“I’m Raymond Borst. I want to talk to you.”
The police officer came forward, so Mason backed up until they were both inside the office. The policeman closed the door behind himself.
“What can I do for you, officer?” Mason asked, still standing, and still wondering what he might have done that had gotten the attention of the police.
“You don’t know who I am, do you?”
Mason shrugged. He didn’t know; and so far he didn’t have any reason to care. He noticed that his visitor was hostile, but the world had an abundance of anger, much of it unfocused.
Raymond Borst poked him in the chest. “I’m the Raymond Borst you filed those goddamned papers on. You’ve got the name as Borstikyan.” He said it like a curse. “That’s what it was seven years ago when I divorced that bitch. I’ve had it changed.”
“I’m sorry. I wasn’t aware of that.” Mason remembered the case now. It was a routine motion and order for Borstikyan, Borst, to appear at a hearing to show cause why he shouldn’t be held in contempt of court for failure to pay child support. He was about $5,000 in arrears. He had been cited to hearings before. This time the judge, an uppity hard-ass who didn’t like police, might give him a few days in jail.
“I’m not going to tolerate this kind of harassment.”
“That seems like an over-reaction to a simple mistake about your name.”
“I’m talking about the hearing,” Borst said, rising up a little on the balls of his feet.
“Court hearings are not a form of harassment.”
“If she’s got the money to hire some shyster like you, who doesn’t even have a regular office,” Officer Borst glanced around with contempt, “then she doesn’t need any more help from me. She takes every spare nickle I’ve got. How the hell am I supposed to live?”
Mason nodded while he considered. “I would think you might appreciate that your ex-wife hired an attorney who is obviously cheaper and less aggressive than the big guys with the smart offices downtown. But that just an opinion.”
Borst thumped on Mason’s chest again. “I’m warning you. I can only be pushed so far. I’ll give up all of this.” He flicked his gold badge with his fingertips. “None of it means a damn thing anymore. You’d better understand that, and pass it along to your client.”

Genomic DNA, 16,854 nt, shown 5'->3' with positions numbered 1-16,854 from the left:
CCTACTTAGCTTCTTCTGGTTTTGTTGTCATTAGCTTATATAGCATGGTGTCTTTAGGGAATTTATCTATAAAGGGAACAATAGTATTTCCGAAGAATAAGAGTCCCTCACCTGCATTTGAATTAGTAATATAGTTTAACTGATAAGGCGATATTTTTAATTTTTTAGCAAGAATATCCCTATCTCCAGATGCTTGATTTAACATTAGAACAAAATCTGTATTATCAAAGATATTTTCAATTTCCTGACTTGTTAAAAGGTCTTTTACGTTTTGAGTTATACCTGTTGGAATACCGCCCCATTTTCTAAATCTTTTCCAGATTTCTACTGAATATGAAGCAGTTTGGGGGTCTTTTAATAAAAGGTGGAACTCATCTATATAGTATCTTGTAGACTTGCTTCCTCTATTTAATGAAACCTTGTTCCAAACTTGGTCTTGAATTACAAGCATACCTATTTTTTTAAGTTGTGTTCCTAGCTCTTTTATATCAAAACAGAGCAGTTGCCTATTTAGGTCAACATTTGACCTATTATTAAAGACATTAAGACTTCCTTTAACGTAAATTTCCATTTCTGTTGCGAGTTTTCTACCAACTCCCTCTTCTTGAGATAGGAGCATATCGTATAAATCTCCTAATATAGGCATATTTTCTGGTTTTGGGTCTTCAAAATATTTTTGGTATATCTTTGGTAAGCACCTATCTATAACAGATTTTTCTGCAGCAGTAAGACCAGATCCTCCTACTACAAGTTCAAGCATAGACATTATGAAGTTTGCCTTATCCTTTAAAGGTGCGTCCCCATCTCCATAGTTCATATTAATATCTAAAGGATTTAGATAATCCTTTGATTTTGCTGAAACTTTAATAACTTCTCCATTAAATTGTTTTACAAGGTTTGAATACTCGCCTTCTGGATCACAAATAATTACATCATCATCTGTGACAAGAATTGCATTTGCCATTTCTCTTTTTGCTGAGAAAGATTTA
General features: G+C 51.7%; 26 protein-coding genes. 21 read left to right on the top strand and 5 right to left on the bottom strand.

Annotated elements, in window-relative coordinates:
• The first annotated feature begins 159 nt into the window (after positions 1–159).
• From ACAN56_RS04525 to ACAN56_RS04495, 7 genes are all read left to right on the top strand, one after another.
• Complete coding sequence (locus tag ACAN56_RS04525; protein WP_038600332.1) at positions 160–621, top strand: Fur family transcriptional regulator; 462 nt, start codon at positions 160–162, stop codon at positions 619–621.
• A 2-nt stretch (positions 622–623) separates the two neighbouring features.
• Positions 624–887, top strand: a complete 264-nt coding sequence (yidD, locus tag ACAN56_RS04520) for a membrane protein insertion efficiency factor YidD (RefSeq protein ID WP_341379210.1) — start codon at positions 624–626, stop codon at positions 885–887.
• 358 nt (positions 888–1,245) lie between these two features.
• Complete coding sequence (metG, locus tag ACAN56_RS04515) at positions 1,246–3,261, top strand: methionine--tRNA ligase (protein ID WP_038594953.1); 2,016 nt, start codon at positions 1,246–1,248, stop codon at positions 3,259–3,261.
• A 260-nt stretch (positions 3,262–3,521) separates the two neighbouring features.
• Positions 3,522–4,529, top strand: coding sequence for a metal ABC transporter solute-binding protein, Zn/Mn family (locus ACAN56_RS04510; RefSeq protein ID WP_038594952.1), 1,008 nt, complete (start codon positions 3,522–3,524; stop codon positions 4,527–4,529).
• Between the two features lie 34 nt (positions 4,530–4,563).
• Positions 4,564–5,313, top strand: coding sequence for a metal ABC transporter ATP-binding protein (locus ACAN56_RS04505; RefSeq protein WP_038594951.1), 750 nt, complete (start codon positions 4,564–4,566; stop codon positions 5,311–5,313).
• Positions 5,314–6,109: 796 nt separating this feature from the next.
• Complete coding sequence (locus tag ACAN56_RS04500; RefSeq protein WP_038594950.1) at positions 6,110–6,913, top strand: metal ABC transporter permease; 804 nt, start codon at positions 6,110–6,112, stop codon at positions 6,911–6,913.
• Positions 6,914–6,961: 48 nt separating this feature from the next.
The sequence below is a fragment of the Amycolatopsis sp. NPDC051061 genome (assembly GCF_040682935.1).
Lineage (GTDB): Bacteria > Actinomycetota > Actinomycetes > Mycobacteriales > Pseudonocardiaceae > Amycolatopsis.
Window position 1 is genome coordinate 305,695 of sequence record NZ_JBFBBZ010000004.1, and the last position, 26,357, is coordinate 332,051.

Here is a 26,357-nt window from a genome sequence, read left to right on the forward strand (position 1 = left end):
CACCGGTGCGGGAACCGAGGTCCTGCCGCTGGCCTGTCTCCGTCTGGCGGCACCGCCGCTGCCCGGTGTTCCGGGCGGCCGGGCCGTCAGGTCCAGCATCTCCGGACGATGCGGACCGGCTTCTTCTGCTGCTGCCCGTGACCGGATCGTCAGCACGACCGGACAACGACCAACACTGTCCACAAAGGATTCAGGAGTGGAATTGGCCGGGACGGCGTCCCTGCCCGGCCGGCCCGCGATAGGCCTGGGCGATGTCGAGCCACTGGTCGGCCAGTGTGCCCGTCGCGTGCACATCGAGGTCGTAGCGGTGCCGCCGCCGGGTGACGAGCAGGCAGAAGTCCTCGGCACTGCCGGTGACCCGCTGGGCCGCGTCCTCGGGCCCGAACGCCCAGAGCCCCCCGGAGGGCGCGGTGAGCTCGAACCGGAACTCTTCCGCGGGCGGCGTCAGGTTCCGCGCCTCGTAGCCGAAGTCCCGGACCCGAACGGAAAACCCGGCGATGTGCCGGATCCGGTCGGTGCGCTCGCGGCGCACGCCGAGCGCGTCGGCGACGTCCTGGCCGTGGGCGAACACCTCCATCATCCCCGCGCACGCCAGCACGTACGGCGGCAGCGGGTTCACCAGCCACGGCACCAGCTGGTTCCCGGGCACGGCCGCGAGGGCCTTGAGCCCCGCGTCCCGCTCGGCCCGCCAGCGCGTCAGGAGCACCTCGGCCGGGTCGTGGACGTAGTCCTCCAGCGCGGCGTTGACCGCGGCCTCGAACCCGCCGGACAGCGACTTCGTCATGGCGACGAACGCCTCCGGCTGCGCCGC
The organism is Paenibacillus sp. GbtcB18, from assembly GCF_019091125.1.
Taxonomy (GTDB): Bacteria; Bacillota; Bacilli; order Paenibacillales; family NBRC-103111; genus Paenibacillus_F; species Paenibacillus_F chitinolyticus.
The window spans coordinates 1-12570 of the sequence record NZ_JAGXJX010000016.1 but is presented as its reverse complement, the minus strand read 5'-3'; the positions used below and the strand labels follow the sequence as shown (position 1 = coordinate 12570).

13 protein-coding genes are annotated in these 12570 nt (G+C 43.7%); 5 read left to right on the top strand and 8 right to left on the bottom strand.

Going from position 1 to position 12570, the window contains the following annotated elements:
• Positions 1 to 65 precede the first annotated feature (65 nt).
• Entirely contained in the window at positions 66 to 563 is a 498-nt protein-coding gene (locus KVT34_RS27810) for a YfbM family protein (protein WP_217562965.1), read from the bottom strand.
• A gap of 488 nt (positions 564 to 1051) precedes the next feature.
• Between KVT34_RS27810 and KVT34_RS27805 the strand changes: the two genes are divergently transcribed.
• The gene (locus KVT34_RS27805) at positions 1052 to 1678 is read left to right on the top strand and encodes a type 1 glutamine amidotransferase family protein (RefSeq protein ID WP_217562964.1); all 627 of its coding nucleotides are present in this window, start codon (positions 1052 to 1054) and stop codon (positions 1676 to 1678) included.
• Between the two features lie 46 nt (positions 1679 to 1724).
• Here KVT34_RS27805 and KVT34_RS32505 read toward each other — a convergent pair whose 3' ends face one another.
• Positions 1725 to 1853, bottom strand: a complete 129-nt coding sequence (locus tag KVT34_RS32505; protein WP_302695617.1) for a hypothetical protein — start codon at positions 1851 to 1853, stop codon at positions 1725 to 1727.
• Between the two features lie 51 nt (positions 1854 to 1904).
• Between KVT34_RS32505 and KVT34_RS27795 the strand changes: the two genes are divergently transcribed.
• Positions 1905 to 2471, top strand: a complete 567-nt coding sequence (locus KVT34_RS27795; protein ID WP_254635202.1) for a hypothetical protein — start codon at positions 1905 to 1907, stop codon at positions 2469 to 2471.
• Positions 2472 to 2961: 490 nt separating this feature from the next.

Mason noticed that Borst’s hand was resting on the butt of his pistol. Mason had stashed an unloaded gun under the phone books in the bottom left hand drawer of his desk. He recognized the potential for a shootout in a faculty office building – tacky and probably painful. With great deliberateness, Mason pickup up the receiver of his telephone and began to dial numbers at random.
“What are you doing?”
“You’re threatening me. I’m calling Chief Battles.” He recalled the police chief’s name from news stories he had heard. He didn’t want to call 911, and he had no idea how to reach Police Chief Battles. He dialed random numbers slowly, trying to count so that he did not dial more than the usual seven digits. In the earpiece he heard the call begin to ring. Borst glared at him, his moment passing.
Someone answered the phone and said “A-1 Cleaners. Good morning.”
“Chief Battles, please.”
“Fuck you,” Raymond Borst said, tight-jawed. He turned, yanked open the door and stormed out of the room, slamming the door behind him.
“Who?” the A-1 Cleaners asked.
“Sorry. I must have dialed the wrong number.” Mason hung up.
Borstikyan the Armenian. Mason found the file and clipped a note to it to remind himself to call the plaintiff later in the day and warn her about her ex-husband’s temper. She had told him that Borst had beat her up once, but that was while they were still married. Now he might just shoot her.
Mason brought out a jar of dry roasted peanuts from one of his desk drawers and ate a couple. They made him feel better. He took several deep breaths, checked the lock on his door and then settled back into his swivel chair. The phone rang, the machine answered, Mason turned the volume up only long enough to be certain that it was not a call he wanted to intercept. He turned it back down and resumed work on the file he had left open on his desk.